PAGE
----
Album-format comics have difficulty cracking the Norwegian comic book market. And comics for kids have difficulty cracking the Norwegian comic book market. So a new, Norwegian album-format comic book aimed at children, created by a debuting cartoonist, is not an everyday occurrence.
"Guliver& Bo" is an educational adventure comic for children, starring protagonists Bo, a young and energetic girl, and her companion Guliver*, a curious little alien who can travel in time and space. A so-called "audience surrogate", then, accompanied by a supernatural being; this is a well-known “odd couple” combination, and it works very well in this comic.
Their first album, “Why does he moon show the same side the whole time?” was published simultaneously in Norwegian and English early this summer. While it the story starts out with exploring the question in the title, this is primarily the story of Norway’s most famous explorer Thor Heyerdahl (still an iconic figure in the eyes of the Norwegian people) and his Kon Tiki expedition across the Pacific in 1947. Guliver and Bo encounters the explorer when they travel to Raroia in the Pacific - initially to check whether the moon does in fact shows the same side on other side of the world.
This comic easily meets the first important criterion for an educational comic, namely to avoid being boring or preachy. The story is structured in an informal and entertaining way that children can enjoy. Humor is mixed with historical facts in a way that enhances both elements. A more detailed text, for those who want immerse themselves in the topics, can be found in the back of the album, but the comic itself has the right balance between text and artwork.
The artist/writer at her desk
Artist/writer Leah Laahne, formerly a UN employee with international relations as her special field, has already found her own style as a comic artist: Powerful lines, sharp edges, light movements, and eager, inquisitive facial expressions. Her style is distinctive, but easy to get into.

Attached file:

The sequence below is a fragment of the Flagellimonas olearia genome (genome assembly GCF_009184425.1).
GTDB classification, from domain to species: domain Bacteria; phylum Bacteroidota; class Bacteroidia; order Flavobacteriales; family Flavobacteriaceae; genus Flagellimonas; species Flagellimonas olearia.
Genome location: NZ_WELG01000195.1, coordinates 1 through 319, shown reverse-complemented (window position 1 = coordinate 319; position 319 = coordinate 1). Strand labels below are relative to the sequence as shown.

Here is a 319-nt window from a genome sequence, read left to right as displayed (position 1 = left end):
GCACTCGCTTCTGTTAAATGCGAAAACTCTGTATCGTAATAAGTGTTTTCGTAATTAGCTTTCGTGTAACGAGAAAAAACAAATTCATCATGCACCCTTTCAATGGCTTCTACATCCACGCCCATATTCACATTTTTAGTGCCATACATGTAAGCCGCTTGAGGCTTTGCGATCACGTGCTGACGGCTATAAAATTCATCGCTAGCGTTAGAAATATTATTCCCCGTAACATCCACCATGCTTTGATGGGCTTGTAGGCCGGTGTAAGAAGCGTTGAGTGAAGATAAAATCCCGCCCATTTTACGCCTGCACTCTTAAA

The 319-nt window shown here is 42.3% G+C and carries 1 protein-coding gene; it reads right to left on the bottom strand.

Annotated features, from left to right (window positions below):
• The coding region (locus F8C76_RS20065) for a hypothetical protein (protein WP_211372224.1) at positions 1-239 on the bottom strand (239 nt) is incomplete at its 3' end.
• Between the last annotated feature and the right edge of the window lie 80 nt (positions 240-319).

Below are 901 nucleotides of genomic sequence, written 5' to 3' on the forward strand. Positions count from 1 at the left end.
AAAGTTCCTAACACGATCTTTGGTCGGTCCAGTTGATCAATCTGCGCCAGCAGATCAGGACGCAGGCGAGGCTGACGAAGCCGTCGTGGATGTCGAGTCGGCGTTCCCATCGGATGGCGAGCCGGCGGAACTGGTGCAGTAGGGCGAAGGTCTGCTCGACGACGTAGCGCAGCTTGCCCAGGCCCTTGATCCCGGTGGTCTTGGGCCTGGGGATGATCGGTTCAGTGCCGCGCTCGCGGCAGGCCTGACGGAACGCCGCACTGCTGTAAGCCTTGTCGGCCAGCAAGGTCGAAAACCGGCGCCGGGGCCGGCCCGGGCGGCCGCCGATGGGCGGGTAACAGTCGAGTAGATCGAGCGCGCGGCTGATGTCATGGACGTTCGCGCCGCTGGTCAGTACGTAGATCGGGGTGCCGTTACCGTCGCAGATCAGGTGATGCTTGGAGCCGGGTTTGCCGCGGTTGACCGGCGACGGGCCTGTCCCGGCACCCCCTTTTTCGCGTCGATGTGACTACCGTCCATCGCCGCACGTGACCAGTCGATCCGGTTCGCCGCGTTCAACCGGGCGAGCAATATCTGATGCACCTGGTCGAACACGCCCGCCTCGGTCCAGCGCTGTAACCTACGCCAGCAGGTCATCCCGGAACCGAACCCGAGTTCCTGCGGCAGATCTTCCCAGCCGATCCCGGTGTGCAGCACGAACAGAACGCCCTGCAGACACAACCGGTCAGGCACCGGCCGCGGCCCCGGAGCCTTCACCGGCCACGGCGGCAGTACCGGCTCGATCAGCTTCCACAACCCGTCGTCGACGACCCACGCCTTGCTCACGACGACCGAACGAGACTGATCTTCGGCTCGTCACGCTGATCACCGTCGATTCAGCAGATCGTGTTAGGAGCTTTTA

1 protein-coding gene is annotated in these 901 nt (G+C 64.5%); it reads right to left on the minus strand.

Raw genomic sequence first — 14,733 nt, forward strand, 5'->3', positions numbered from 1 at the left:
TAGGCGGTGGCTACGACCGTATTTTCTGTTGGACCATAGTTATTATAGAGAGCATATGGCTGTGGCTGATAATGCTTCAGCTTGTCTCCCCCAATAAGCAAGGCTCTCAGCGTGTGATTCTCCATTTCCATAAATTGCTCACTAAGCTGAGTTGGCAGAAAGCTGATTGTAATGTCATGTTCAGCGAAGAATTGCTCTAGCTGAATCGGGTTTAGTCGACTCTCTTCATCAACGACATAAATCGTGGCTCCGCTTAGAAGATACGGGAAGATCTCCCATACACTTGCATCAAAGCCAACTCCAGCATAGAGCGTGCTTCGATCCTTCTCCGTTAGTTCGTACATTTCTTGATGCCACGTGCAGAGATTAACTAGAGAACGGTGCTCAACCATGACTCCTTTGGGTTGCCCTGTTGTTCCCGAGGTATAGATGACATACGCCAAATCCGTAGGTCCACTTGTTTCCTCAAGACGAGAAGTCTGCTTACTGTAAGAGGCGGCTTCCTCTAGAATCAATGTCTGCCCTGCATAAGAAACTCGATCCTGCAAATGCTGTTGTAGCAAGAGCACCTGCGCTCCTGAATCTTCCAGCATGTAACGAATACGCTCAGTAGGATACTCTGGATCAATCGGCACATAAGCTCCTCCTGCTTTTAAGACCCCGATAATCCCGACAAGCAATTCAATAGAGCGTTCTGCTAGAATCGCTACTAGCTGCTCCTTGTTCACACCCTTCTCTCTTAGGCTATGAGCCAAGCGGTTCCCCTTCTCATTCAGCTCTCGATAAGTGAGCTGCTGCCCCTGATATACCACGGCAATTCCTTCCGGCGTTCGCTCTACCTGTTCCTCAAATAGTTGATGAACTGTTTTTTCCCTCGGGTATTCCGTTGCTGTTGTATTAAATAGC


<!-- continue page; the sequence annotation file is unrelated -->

One problem with "Why does the moon…" as a debut is that the comic’s concept does not entirely come into its own in this first album. Due to a sponsor agreement with the Kon Tiki Museum, this particular story focuses on Thor Heyerdahl, and the title characters play a more passive role than they’re usually meant to have. However, Laahne have assured me that they’ll usually play a more active role in their stories, taking full advantage of Guliver’s aforementioned ability to travel in time and space. The connection between Guliver and Bo’s “moon mystery” and Heyerdahl’s Kon Tiki story is also a little thin. The two stories could easily have been told separately.
But this should be considered a pragmatic approach. By cooperating with an institution like the Kon Tiki Museum, Laahne has gotten a comic out and a foot inside the market. Hopefully, this will prove to be a good starting point. The adventures about Guliver & Bo have only just begun, and the road ahead, if we are to believe the previews, will be epic and action-packed.
*The name is a play on word, which is unfortunately lost in translation. Guliver is yellow, and “Gul” means yellow in Norwegian. His full name is obviously an allusion to Gulliver’s Travels. He’s named and modeled after Leah Laahne’s favorite childhood plush toy.